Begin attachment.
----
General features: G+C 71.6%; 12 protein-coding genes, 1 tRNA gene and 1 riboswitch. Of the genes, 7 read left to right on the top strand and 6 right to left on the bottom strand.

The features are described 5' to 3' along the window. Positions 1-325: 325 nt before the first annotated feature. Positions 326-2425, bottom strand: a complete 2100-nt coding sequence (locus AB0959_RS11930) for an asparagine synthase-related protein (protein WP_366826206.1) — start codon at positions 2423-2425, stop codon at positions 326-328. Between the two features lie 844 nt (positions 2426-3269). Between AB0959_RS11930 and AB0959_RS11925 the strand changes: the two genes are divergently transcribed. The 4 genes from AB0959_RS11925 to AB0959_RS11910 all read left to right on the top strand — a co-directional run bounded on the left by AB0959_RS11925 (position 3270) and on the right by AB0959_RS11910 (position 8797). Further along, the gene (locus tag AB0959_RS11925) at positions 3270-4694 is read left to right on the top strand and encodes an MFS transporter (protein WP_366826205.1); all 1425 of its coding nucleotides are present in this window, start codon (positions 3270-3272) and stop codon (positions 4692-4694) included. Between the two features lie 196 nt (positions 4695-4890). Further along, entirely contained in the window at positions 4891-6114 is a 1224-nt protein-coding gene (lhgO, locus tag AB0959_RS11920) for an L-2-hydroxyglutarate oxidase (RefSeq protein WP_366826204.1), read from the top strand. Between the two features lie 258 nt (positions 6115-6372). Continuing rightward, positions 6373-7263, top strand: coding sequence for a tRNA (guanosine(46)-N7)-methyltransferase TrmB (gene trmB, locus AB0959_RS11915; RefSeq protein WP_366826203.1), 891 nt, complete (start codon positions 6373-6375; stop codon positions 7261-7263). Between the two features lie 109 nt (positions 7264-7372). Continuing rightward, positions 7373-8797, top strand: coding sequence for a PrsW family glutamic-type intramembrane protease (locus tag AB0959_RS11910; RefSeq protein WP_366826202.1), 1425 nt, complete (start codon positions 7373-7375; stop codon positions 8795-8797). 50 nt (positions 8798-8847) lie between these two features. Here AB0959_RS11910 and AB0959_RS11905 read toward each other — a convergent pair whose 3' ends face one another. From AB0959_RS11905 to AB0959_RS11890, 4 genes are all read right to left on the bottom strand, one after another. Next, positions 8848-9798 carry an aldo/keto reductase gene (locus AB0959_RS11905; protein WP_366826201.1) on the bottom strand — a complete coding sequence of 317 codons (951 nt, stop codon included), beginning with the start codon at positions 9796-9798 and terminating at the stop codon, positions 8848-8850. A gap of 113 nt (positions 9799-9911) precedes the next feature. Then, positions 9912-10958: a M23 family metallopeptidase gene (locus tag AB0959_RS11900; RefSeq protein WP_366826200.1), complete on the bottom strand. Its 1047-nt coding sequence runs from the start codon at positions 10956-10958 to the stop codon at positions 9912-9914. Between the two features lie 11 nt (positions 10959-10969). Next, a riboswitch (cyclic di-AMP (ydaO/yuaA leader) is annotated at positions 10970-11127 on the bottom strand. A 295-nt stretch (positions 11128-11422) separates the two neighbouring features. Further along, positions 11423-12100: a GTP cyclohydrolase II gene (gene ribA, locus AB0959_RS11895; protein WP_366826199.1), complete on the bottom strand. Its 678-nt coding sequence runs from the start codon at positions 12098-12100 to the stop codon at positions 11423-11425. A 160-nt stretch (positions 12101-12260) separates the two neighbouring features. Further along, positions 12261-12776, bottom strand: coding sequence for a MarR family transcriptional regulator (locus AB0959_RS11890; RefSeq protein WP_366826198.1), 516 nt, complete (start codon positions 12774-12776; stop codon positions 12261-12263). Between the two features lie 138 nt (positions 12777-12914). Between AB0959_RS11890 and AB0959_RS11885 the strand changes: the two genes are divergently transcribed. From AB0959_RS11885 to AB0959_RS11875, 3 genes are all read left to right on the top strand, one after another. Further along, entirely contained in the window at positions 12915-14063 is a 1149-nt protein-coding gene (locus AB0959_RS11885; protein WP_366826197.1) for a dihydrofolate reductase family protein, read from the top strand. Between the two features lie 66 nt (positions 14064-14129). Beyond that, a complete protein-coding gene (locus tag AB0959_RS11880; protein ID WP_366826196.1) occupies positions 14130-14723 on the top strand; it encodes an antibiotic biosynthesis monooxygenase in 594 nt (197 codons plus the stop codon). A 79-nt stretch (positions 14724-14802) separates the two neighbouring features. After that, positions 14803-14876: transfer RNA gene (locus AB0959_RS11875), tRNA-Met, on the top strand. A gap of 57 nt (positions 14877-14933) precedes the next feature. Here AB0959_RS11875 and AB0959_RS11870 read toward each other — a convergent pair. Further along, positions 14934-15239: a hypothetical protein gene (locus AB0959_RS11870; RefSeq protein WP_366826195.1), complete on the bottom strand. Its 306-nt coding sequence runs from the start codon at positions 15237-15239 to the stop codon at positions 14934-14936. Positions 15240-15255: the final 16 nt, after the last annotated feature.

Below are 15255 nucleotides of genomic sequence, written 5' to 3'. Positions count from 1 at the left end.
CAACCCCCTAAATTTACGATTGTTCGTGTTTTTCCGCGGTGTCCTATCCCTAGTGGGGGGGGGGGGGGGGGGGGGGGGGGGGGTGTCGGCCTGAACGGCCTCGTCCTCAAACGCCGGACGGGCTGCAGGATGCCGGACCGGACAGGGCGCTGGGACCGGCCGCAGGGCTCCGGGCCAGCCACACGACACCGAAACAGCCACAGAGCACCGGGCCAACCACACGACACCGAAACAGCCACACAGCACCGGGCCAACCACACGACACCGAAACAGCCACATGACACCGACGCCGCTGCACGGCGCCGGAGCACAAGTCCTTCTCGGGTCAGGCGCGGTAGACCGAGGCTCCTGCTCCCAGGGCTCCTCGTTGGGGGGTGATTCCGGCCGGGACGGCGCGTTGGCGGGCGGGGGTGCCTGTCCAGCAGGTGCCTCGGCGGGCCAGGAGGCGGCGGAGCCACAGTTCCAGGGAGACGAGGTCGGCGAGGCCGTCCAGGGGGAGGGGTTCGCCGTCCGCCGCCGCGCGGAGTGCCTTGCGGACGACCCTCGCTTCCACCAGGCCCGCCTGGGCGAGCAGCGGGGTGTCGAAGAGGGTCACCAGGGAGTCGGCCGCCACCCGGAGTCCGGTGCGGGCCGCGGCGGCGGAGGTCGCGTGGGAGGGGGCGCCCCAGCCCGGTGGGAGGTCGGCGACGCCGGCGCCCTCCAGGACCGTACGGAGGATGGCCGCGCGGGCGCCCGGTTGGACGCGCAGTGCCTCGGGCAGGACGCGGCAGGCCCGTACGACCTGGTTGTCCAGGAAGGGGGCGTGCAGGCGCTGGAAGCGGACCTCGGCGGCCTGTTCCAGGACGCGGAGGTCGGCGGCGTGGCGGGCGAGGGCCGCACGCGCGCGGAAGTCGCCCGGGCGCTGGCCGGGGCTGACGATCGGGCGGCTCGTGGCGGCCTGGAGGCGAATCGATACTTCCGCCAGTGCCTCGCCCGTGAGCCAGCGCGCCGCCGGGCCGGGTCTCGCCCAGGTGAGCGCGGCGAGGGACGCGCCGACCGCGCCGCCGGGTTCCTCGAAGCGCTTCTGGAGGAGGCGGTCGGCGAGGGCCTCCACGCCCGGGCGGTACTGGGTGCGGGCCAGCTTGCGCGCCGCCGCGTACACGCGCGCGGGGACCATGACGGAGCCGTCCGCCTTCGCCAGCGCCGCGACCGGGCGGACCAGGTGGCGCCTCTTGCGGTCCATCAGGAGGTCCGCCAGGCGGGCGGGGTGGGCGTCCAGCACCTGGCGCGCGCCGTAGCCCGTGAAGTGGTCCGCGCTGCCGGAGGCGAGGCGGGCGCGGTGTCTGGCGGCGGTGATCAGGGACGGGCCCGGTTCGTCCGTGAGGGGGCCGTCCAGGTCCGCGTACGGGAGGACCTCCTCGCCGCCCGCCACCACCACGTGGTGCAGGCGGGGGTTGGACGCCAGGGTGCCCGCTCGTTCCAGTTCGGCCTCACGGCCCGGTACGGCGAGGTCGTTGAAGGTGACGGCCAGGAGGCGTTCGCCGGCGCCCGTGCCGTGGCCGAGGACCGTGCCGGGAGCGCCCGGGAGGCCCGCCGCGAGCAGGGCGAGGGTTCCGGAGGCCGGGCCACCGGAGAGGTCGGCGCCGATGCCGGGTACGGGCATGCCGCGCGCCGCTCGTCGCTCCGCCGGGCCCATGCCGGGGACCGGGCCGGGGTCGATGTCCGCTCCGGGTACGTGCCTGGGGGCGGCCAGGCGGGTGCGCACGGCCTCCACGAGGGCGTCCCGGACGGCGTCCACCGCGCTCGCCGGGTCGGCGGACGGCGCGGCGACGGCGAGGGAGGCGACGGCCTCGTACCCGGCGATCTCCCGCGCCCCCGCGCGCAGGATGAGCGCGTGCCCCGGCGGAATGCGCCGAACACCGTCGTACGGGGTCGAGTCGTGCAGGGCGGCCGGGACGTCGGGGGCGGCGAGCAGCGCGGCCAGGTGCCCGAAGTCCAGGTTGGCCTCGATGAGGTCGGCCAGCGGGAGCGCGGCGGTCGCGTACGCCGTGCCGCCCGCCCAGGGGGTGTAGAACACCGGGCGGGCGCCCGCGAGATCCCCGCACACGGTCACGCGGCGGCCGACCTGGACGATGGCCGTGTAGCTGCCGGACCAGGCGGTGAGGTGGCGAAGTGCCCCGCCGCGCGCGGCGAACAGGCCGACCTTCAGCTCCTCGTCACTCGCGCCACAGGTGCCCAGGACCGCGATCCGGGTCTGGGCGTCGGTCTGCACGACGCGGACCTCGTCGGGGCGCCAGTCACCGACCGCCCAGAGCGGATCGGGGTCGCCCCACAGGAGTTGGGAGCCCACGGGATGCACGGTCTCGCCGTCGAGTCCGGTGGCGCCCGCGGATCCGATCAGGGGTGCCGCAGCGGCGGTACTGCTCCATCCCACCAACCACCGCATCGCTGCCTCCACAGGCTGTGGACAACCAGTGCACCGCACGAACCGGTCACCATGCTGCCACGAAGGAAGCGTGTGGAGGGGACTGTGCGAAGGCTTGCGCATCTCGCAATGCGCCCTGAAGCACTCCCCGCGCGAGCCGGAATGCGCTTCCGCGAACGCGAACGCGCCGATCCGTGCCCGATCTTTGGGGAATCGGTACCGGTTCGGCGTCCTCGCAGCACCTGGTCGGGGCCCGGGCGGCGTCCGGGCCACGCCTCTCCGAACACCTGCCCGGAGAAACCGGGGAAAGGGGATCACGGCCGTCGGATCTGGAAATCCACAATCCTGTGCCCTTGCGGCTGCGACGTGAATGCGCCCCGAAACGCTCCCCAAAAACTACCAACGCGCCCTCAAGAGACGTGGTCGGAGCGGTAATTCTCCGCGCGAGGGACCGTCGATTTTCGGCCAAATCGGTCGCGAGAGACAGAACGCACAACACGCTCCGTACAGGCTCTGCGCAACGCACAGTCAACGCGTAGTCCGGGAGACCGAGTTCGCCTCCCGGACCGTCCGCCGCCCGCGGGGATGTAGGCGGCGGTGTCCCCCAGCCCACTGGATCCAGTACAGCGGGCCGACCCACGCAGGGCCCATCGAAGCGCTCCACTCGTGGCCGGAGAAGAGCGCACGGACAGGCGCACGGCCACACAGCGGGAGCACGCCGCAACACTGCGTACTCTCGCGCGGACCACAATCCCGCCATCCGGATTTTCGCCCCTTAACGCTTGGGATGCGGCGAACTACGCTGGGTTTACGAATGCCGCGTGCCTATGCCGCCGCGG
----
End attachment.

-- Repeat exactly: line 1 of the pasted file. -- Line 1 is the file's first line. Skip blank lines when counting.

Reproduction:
General features: G+C 71.6%; 12 protein-coding genes, 1 tRNA gene and 1 riboswitch. Of the genes, 7 read left to right on the top strand and 6 right to left on the bottom strand.